Last month, authorities in the US and the UK moved against a number of suspected Anonymous members. On the weekend, The Financial Times ran a story quoting Aaron Barr, HBGary's head of security services, saying he had uncovered the identities of Anonymous' leaders. Barr said he planned to release his findings next week at a security conference in San Francisco.
Having hacked HBGary's website, Anonymous explained that it was releasing Barr's findings on its own because the group was confident the company's conclusions were wrong. As you can see in the above screenshot of the hacked website, the group announced it had no leaders and was quite adamant that the information was nothing new or was simply bogus.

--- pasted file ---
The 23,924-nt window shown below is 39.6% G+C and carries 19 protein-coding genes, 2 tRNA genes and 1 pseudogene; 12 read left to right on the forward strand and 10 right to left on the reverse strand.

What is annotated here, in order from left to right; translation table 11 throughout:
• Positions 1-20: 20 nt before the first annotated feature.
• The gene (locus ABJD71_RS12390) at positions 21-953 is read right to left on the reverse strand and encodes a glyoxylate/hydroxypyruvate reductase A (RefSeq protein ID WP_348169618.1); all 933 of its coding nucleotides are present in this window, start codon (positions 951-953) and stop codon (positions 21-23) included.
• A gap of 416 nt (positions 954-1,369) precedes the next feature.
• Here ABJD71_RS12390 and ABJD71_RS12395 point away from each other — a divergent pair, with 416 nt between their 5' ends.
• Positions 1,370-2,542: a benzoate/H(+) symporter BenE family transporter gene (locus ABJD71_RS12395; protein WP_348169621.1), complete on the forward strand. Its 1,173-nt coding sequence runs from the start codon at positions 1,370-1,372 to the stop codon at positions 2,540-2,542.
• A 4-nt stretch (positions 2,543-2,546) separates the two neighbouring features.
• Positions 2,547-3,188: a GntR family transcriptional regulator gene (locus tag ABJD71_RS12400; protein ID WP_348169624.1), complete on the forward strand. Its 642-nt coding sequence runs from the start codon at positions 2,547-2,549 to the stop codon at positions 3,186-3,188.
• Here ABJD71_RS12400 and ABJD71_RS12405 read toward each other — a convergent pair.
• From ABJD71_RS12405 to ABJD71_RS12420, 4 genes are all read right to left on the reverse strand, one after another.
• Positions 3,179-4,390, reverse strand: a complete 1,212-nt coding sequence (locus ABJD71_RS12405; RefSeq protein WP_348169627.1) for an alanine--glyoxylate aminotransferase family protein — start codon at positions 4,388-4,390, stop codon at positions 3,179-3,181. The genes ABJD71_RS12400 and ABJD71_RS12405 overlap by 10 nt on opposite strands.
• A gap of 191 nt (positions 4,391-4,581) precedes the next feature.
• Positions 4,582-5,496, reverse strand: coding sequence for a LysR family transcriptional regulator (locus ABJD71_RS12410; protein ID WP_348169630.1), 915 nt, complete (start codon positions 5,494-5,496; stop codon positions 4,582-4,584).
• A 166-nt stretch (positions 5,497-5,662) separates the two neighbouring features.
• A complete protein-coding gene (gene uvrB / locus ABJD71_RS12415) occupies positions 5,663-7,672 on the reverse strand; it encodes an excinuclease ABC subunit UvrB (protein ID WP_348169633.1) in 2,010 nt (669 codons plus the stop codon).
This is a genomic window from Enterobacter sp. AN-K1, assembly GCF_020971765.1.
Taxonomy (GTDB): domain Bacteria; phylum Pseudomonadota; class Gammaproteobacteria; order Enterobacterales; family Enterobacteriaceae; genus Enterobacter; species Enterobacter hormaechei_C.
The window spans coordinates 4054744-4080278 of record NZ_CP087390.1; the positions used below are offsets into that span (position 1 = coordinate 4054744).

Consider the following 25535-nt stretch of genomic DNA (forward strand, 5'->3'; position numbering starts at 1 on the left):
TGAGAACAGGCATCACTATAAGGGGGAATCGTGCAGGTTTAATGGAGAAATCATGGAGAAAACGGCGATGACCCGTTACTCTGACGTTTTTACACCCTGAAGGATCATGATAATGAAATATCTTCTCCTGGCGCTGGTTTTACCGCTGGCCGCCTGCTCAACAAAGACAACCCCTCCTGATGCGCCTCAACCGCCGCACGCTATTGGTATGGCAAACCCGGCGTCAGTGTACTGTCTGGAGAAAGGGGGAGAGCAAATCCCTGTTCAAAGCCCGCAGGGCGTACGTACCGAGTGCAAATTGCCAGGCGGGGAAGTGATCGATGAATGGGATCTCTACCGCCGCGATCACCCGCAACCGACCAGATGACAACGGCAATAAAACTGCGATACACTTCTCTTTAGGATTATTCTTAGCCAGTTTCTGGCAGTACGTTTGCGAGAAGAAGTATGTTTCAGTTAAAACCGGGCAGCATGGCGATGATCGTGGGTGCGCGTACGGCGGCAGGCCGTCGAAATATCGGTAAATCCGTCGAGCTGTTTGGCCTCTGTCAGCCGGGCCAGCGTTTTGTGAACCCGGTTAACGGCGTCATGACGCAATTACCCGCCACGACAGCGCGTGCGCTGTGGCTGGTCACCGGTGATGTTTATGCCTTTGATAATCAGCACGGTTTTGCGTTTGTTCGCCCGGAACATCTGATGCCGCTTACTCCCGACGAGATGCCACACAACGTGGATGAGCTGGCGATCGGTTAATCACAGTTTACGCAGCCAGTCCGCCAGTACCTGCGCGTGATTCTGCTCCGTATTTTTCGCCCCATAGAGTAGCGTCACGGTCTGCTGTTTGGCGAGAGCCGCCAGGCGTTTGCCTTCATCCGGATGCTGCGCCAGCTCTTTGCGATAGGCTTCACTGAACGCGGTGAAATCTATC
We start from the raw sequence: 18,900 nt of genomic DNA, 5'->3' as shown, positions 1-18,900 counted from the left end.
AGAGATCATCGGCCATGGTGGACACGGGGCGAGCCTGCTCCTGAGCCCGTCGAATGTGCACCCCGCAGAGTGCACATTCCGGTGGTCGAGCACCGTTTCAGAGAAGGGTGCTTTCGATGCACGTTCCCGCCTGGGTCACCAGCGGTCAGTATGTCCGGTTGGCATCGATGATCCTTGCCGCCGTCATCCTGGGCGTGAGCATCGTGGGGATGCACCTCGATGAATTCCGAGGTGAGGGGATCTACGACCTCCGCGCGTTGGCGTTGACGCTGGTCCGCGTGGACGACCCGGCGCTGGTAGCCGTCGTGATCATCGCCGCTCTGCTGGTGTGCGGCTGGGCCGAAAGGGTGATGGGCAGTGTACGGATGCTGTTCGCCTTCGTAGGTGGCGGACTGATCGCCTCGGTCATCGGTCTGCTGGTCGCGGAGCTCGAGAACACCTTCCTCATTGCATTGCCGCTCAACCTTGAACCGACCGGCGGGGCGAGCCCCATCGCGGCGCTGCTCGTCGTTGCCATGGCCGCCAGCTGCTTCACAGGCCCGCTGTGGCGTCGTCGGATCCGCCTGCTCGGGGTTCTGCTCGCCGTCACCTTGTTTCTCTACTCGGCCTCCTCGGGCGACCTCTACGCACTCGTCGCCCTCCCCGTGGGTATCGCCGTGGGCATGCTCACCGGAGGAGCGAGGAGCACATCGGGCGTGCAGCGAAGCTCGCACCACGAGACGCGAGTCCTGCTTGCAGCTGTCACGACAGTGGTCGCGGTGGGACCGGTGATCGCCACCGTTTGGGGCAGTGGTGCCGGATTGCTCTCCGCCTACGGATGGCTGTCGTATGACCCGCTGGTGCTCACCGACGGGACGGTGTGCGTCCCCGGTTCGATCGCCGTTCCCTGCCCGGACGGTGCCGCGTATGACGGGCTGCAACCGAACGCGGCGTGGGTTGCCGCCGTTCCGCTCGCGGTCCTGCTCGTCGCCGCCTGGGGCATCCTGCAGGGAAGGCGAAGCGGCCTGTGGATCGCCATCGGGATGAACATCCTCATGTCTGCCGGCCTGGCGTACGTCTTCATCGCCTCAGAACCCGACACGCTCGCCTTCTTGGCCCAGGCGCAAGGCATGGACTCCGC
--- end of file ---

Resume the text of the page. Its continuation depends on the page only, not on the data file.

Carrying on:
In December 2010, Anonymous took down websites belonging to MasterCard, PayPal, and Visa, because the payment processors declined to transfer money to WikiLeaks. Last month, the group shut down websites belonging to the Tunisian government and stock exchange in support of the uprising that forced the country's dictator, Zine el-Abidine Ben Ali, to flee. Earlier this month, the group hacked Egyptian and Yemen government websites for similar reasons: to show their support for promoting antigovernment protests that have roiled the Arab world.